Catherine Park - The Grotto
The Grotto – an original pavilion with a fanciful high roof, located on the northern side of the Great Pond not far from the Hermitage - is one of the original structures created by Bartolomeo Rastrelli that have survived in the Catherine Park and Palace to this day. Intended as a nook for a rest on the hot summer days, pavilions of this were an inseparable part of the landscape of the symmetrical garden. The Grotto is an important element in the Catherine Park ensemble. Typical of late baroque, the façades of the building are embellished with rusticated columns, doors with intricately carved frames, and windows with ornate carvings. A graceful pattern adorns the balustrade running around the edge of the roof. At one time wooden sculptures helped to break up the monotonous rhythm.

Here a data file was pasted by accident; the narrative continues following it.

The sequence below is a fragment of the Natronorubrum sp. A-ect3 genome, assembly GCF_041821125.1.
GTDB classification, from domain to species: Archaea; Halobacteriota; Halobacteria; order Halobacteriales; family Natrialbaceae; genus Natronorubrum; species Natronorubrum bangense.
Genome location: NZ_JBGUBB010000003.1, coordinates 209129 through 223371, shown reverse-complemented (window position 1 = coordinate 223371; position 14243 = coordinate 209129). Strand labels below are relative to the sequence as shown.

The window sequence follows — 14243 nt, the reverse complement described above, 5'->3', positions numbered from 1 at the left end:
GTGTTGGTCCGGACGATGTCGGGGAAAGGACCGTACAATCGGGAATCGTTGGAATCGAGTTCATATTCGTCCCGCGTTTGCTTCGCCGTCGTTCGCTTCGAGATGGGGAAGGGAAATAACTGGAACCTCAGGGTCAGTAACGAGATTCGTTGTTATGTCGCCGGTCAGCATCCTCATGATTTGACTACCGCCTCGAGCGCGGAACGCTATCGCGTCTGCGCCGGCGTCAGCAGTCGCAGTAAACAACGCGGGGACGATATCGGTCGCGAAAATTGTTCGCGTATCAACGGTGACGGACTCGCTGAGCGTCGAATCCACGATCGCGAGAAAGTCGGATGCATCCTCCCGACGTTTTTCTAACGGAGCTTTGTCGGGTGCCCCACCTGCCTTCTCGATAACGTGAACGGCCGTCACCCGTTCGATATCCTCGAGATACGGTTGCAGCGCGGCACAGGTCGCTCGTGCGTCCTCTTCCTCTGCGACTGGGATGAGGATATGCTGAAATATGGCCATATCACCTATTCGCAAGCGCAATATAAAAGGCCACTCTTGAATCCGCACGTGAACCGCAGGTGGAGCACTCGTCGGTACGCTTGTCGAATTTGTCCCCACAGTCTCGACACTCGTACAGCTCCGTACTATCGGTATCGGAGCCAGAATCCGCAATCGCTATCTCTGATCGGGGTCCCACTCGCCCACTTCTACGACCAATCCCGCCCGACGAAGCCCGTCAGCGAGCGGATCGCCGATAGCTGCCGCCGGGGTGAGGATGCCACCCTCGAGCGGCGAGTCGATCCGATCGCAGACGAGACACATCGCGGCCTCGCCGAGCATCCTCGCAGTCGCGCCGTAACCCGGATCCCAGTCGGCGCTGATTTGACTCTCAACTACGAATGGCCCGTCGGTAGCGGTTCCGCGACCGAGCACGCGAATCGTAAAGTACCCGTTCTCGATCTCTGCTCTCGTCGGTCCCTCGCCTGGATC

The pavilion gets its name from the molded decorations on its façades and interior devoted to marine subjects. Dolphins’ heads are depicted on the capitals of the columns, and masks of Neptune on the keystones above the windows. The doomed pedestal of the fountain is decorated with sea deities pouring water from vessels, and complicated wavy shells and the heads of sea monsters bedeck the high roof of the building.
Today the Grotto is used as an exhibition pavilion.